Prime lamb values are holding up remarkably well with the live trade up a massive 35-45p per kg on the year which in turn is adding value down the line in the store ring and breeding sectors.

This time last year, most centres were achieving averages of just below 200p per live kg, whereas values have remained well ahead of that figure for all of 2021 with lows of 214-215p just two weeks previous.

However, with a good number of lambs already cashed in the good summer weather, and slaughterhouses requiring numbers to ensure plants maintain throughputs when labour is scarce, and farmers are being rewarded for anything well finished.

Such is the demand that the early markets of this week averaged above 235p per kg, with Ayr cashing in at 238p; Lanark at 240p and St Boswells at 245p.

“Our sale on Monday was 41p per live kg up on the year at Lanark and that was for the same number sold,” said Archie Hamilton, head sheep auctioneer at Lawrie and Symington.

“It has been such a good summer that lambs have thrived with many selling earlier than normal for the home and the export market. I also think the processors have already started stockpiling for the Christmas market.

My Hamilton added that heavier lambs are also selling well with 48-50kg entries making £135-£140 per head provided they are well finished.

“We’ve maintained our numbers throughout the year and because of the good weather, I don’t think there will be a surplus of lambs especially when you see store lambs up £10-£15 on 2020 values at this time and the ewe trade has been up £10-£16 per head for most of this year,” said Mr Hamilton.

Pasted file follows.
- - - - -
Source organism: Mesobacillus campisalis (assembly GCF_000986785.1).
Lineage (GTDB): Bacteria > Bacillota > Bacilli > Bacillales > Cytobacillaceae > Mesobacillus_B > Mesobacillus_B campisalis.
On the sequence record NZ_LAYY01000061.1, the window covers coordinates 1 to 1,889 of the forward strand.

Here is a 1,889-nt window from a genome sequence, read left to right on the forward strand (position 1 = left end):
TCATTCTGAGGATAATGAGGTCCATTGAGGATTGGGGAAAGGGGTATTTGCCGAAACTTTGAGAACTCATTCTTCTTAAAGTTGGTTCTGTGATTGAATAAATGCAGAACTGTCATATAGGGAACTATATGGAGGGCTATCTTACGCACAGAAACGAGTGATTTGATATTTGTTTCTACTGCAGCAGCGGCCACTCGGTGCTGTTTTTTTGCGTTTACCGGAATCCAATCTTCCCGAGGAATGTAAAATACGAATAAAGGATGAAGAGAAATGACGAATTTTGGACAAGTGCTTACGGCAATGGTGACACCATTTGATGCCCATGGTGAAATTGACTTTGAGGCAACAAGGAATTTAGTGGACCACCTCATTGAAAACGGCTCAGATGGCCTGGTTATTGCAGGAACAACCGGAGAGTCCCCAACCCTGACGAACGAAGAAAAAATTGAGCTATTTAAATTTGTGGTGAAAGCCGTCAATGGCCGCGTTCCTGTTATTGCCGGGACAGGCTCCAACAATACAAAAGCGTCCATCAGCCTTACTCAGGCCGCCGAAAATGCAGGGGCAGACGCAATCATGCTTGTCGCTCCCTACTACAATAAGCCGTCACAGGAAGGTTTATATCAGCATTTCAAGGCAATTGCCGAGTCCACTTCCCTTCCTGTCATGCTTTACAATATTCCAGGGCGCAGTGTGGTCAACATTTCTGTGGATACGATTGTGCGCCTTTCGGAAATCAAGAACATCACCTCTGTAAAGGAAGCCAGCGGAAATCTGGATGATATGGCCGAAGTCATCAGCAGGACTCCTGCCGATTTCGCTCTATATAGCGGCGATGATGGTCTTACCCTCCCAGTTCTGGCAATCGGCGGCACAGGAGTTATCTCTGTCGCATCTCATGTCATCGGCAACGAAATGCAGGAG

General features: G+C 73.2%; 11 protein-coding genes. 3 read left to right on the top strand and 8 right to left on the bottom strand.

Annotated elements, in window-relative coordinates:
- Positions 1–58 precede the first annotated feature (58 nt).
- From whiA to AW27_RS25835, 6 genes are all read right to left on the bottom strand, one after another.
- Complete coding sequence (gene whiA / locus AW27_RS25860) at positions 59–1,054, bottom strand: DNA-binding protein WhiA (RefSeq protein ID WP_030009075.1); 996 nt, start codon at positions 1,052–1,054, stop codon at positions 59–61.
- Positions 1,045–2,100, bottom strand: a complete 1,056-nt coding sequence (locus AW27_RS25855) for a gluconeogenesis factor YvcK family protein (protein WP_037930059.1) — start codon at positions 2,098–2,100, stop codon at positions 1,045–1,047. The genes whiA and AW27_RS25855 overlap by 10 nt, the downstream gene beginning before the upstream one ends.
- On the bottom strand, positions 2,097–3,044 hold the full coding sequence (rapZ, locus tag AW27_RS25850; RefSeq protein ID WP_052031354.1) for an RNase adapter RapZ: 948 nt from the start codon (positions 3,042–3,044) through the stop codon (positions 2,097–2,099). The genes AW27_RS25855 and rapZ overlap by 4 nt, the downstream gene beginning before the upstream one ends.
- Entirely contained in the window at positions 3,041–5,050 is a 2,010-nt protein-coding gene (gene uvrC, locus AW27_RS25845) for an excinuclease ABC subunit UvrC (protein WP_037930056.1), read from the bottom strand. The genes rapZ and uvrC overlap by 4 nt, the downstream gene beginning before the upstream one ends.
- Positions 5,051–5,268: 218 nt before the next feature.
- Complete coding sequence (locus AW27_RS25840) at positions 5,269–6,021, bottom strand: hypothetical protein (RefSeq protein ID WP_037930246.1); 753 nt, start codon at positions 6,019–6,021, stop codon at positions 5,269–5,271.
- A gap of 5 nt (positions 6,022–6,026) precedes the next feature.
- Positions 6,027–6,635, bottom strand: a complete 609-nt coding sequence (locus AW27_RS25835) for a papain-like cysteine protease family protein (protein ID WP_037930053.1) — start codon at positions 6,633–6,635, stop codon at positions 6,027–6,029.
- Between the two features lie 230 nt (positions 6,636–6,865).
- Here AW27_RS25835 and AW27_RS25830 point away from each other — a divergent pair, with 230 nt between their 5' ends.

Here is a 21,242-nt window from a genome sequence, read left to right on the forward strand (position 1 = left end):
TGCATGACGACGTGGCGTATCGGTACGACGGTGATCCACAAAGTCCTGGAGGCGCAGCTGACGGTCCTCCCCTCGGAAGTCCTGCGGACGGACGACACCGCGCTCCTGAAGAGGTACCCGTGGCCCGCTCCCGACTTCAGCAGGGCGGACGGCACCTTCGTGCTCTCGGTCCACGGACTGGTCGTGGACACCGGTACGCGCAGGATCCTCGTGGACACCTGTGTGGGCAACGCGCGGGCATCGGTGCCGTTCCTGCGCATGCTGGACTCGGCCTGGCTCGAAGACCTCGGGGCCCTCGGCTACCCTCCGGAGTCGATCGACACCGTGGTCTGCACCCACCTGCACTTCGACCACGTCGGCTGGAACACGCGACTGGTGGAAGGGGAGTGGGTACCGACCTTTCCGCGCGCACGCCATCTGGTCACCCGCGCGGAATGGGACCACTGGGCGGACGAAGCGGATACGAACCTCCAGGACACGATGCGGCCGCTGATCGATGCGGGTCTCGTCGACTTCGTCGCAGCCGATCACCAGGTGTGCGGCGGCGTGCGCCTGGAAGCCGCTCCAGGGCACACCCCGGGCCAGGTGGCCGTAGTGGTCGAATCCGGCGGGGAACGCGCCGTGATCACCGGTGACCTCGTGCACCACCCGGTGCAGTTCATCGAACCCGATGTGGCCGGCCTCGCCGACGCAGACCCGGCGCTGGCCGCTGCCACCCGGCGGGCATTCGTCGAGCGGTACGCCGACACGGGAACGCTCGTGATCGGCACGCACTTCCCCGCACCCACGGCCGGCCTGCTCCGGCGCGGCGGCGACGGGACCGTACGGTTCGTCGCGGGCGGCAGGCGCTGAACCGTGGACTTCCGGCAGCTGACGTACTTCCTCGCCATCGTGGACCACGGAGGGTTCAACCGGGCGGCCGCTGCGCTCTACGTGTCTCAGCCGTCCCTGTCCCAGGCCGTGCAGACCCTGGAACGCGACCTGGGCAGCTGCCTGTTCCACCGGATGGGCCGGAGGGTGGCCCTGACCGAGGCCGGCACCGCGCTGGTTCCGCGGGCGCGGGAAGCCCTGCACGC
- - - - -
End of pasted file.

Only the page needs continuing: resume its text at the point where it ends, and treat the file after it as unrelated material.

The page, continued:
With grass growth falling away now as the weather deteriorates and the days become shorter, Colin Slessor, deputy head auctioneer at Aberdeen and Northern Marts, said the emphasis for selling prime lambs has to be on flesh.

“There is no point selling a poorly finished lamb in the prime ring. At this time of year, it’s better to either sell them through the store ring or finish them properly with a bit of feeding,” he said.

“We’ve been selling prime lambs up to 50kg for £125-£130 but the quality of lambs coming forward now is definitely mixed with the quality of the grass diminishing.”

In saying that, he too remains optimistic for the sheep trade for the remainder of the year when store lambs are up £10 per head on 2020 values and the finishers are happy to pay that money.

“The good thing is the sheep farmers in the Highlands and the islands are getting the benefit of increased store lamb values, with many longer keep entries selling for £90 per head, but these lambs have to make somewhere in the region of £130 in February/March to make it pay for the finishers,” he said.

Overall, auction market throughputs have been significantly below expectations, even when allowing for a smaller lamb crop.

Figures from AHDB show that throughputs have been down by as much as a quarter in some weeks.

Look towards Christmas and there could be tightness in the market due to a lack of New Zealand lamb. Most years, New Zealand would expect six or seven ships to dock to deliver to the UK in time for the Christmas chilled market. This year however, there are just three expected including one that will not reach the UK until days before Christmas.